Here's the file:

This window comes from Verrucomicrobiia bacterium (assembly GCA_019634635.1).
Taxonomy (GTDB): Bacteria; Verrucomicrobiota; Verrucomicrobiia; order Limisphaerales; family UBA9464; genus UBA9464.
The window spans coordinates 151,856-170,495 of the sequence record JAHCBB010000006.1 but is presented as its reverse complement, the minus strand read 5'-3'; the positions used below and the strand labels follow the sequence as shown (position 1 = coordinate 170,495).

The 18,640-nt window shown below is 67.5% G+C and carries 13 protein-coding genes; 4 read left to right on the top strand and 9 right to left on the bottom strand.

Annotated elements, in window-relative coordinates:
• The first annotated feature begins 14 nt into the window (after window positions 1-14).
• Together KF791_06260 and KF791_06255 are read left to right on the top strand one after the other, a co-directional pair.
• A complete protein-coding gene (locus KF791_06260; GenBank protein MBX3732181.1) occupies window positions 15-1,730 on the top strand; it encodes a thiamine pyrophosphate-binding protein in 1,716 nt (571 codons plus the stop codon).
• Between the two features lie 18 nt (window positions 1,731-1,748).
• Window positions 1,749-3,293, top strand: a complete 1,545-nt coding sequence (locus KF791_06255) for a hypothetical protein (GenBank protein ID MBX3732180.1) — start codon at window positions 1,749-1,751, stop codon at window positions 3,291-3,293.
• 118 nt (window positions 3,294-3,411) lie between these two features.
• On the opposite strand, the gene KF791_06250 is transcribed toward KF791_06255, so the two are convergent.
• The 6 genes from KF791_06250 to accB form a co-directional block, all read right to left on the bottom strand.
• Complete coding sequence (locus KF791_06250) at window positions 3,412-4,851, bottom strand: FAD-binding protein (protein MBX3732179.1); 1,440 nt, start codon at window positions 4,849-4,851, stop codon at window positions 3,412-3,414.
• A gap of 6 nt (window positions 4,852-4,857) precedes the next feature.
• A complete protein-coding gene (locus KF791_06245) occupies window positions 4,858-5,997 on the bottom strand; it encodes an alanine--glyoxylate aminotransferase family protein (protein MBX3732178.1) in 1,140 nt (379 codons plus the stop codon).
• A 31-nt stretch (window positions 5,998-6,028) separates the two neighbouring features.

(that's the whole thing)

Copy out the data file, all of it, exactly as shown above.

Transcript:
This window comes from Verrucomicrobiia bacterium (assembly GCA_019634635.1).
Taxonomy (GTDB): Bacteria; Verrucomicrobiota; Verrucomicrobiia; order Limisphaerales; family UBA9464; genus UBA9464.
The window spans coordinates 151,856-170,495 of the sequence record JAHCBB010000006.1 but is presented as its reverse complement, the minus strand read 5'-3'; the positions used below and the strand labels follow the sequence as shown (position 1 = coordinate 170,495).

The 18,640-nt window shown below is 67.5% G+C and carries 13 protein-coding genes; 4 read left to right on the top strand and 9 right to left on the bottom strand.

Annotated elements, in window-relative coordinates:
• The first annotated feature begins 14 nt into the window (after window positions 1-14).
• Together KF791_06260 and KF791_06255 are read left to right on the top strand one after the other, a co-directional pair.
• A complete protein-coding gene (locus KF791_06260; GenBank protein MBX3732181.1) occupies window positions 15-1,730 on the top strand; it encodes a thiamine pyrophosphate-binding protein in 1,716 nt (571 codons plus the stop codon).
• Between the two features lie 18 nt (window positions 1,731-1,748).
• Window positions 1,749-3,293, top strand: a complete 1,545-nt coding sequence (locus KF791_06255) for a hypothetical protein (GenBank protein ID MBX3732180.1) — start codon at window positions 1,749-1,751, stop codon at window positions 3,291-3,293.
• 118 nt (window positions 3,294-3,411) lie between these two features.
• On the opposite strand, the gene KF791_06250 is transcribed toward KF791_06255, so the two are convergent.
• The 6 genes from KF791_06250 to accB form a co-directional block, all read right to left on the bottom strand.
• Complete coding sequence (locus KF791_06250) at window positions 3,412-4,851, bottom strand: FAD-binding protein (protein MBX3732179.1); 1,440 nt, start codon at window positions 4,849-4,851, stop codon at window positions 3,412-3,414.
• A gap of 6 nt (window positions 4,852-4,857) precedes the next feature.
• A complete protein-coding gene (locus KF791_06245) occupies window positions 4,858-5,997 on the bottom strand; it encodes an alanine--glyoxylate aminotransferase family protein (protein MBX3732178.1) in 1,140 nt (379 codons plus the stop codon).
• A 31-nt stretch (window positions 5,998-6,028) separates the two neighbouring features.